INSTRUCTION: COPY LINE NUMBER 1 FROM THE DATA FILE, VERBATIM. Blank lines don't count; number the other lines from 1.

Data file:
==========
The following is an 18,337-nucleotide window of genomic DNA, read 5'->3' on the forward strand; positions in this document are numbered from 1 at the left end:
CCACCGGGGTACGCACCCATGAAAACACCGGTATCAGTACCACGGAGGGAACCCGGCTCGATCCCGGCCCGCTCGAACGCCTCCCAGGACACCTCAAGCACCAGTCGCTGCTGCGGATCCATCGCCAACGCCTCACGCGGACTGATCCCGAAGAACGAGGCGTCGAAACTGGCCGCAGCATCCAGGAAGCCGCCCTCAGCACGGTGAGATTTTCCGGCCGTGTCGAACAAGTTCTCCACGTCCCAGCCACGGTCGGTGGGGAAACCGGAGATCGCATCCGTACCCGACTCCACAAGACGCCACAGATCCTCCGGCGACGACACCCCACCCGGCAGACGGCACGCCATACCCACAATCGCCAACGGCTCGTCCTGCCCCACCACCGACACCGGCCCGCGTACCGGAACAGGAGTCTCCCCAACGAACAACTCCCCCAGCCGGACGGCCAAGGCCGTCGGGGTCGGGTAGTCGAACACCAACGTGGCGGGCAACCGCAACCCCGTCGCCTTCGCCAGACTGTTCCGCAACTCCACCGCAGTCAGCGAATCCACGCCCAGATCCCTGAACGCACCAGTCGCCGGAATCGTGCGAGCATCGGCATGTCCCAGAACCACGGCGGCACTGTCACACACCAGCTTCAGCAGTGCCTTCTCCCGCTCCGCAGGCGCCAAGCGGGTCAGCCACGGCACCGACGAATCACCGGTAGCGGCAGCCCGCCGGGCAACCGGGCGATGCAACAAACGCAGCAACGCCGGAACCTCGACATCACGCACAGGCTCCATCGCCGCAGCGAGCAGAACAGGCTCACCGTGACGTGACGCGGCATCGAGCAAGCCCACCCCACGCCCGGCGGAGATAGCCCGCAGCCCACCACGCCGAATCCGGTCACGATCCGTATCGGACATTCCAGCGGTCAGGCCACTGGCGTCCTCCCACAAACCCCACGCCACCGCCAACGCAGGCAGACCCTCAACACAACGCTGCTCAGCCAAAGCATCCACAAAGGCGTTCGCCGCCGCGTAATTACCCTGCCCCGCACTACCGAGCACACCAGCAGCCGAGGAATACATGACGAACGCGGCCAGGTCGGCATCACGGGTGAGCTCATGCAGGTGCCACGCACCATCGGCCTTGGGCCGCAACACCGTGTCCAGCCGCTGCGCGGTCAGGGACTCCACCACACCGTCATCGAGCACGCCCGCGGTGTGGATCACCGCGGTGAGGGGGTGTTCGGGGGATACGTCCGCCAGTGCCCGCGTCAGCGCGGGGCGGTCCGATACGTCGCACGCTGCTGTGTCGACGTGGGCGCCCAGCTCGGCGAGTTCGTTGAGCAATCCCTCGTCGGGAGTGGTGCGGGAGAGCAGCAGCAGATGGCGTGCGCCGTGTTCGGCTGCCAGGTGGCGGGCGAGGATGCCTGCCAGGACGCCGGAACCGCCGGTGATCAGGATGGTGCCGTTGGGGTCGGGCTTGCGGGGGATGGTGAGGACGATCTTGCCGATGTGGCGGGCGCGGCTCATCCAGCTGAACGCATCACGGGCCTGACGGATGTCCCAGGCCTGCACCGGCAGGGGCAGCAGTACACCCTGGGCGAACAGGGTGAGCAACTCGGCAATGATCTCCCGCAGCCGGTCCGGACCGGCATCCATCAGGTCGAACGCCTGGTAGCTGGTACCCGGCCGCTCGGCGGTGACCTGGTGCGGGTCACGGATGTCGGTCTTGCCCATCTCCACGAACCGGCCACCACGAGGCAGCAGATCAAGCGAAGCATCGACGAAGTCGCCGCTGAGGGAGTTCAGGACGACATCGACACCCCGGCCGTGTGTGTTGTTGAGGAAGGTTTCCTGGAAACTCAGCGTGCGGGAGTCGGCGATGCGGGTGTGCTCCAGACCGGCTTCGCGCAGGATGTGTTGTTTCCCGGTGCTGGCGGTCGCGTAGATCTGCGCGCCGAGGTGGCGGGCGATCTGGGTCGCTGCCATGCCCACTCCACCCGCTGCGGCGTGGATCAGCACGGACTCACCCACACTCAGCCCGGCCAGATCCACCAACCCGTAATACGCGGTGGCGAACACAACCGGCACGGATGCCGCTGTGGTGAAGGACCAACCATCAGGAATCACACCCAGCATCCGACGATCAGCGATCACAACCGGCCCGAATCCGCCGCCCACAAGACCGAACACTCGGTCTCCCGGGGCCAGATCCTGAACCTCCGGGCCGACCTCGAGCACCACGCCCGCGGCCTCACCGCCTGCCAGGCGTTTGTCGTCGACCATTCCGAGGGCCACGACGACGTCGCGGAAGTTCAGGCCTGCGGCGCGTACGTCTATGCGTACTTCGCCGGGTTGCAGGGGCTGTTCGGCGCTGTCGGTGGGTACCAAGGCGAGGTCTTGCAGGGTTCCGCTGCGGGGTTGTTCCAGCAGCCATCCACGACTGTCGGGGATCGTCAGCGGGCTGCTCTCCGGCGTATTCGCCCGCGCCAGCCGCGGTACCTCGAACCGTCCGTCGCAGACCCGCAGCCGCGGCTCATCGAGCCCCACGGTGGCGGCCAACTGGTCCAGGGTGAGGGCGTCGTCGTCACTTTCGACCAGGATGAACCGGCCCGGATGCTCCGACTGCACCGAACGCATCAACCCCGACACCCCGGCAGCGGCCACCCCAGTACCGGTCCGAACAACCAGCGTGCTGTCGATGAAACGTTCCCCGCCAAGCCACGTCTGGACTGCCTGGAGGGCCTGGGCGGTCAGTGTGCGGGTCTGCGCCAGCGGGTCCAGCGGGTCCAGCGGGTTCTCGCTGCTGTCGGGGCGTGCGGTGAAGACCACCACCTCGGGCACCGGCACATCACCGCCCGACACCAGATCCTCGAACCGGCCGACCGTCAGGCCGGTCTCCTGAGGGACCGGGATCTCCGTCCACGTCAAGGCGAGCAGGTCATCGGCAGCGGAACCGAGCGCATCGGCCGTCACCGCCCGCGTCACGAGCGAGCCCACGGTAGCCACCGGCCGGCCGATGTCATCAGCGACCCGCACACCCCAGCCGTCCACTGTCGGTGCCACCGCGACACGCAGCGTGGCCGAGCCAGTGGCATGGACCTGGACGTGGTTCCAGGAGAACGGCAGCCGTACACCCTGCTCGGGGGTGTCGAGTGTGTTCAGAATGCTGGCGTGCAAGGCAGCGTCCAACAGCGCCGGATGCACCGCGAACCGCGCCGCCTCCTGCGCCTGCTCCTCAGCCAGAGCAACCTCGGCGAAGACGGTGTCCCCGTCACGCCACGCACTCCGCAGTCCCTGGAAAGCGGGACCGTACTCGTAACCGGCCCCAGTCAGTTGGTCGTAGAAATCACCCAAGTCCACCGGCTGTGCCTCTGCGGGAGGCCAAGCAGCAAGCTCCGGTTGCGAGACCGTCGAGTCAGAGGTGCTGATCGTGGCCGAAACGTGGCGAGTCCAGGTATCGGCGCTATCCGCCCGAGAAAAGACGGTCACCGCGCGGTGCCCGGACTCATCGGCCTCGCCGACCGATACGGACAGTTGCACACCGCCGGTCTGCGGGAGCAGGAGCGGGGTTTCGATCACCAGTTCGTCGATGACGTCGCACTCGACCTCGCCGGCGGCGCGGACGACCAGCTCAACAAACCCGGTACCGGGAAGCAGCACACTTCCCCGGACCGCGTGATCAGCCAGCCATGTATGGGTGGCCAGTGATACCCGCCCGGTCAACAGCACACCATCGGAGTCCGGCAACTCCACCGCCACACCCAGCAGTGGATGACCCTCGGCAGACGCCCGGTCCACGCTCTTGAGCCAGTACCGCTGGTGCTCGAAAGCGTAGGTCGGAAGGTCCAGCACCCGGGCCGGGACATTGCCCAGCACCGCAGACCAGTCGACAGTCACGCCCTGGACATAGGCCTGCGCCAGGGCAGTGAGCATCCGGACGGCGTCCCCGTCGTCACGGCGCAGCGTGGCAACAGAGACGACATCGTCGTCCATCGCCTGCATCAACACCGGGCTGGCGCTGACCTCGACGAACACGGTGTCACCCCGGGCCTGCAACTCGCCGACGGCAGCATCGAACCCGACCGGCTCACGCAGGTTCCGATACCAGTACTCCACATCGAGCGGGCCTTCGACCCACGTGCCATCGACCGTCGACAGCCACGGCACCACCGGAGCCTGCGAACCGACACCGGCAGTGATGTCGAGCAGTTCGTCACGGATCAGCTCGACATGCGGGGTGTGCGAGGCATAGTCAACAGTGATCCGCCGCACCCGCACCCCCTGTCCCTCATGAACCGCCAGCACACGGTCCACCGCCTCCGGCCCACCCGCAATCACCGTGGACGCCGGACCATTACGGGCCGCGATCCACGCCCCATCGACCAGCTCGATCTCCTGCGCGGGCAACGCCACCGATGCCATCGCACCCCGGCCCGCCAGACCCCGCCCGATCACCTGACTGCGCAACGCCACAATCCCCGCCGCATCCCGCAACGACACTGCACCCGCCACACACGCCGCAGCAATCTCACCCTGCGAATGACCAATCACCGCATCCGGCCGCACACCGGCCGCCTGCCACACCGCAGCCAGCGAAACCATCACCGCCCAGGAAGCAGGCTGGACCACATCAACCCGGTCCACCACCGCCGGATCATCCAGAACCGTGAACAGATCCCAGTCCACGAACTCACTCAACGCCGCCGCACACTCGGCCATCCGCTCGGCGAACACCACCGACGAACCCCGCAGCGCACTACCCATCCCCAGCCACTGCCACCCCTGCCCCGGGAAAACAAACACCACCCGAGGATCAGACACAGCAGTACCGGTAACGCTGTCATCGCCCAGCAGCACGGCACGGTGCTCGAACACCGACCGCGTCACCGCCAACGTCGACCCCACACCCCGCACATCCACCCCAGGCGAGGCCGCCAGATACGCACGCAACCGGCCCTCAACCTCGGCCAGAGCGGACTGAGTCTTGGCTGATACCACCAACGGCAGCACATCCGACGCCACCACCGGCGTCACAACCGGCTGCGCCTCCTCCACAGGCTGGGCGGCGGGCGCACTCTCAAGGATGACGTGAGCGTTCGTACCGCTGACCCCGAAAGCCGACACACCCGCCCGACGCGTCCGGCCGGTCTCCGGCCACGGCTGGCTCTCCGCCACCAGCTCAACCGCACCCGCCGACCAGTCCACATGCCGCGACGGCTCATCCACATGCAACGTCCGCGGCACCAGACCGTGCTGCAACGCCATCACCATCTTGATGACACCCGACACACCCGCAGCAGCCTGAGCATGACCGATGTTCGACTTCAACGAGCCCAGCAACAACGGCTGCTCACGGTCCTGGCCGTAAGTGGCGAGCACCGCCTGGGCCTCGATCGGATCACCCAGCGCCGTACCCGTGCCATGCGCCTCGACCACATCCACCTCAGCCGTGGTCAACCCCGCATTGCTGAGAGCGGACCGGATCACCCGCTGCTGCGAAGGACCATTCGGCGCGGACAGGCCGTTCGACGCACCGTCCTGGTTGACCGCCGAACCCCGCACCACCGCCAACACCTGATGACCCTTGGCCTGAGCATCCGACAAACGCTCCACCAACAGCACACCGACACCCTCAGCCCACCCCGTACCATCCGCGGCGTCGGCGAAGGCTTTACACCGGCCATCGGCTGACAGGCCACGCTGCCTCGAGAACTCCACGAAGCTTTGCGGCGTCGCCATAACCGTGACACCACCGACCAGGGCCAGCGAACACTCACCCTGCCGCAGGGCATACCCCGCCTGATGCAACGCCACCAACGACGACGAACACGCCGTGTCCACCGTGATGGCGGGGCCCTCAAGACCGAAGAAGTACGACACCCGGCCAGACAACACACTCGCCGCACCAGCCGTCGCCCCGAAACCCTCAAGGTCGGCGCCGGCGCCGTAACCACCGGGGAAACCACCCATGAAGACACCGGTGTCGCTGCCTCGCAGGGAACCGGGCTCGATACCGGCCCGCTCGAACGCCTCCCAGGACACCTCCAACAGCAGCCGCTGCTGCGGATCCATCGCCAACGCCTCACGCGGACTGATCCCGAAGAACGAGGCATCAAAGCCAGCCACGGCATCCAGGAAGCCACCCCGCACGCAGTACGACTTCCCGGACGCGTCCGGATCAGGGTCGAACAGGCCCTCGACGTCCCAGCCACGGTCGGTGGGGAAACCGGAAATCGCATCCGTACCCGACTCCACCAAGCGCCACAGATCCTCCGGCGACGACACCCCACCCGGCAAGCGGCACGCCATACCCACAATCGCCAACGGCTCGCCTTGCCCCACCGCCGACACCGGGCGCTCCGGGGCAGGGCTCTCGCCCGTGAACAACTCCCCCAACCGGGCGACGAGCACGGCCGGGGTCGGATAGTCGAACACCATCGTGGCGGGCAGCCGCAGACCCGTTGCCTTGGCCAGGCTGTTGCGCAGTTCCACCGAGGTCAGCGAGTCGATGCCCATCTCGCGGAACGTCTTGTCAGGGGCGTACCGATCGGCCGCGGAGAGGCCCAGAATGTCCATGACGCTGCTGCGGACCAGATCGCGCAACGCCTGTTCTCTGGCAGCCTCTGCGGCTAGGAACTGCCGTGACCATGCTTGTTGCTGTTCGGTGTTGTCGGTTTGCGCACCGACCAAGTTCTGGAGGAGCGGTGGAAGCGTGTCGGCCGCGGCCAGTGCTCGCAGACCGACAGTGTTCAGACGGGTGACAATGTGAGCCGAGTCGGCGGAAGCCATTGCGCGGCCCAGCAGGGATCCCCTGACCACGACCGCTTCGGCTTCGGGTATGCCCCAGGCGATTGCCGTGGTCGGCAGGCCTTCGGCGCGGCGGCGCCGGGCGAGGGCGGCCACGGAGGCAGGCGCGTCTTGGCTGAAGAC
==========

The following is an 18,337-nucleotide window of genomic DNA, read 5'->3' on the forward strand; positions in this document are numbered from 1 at the left end: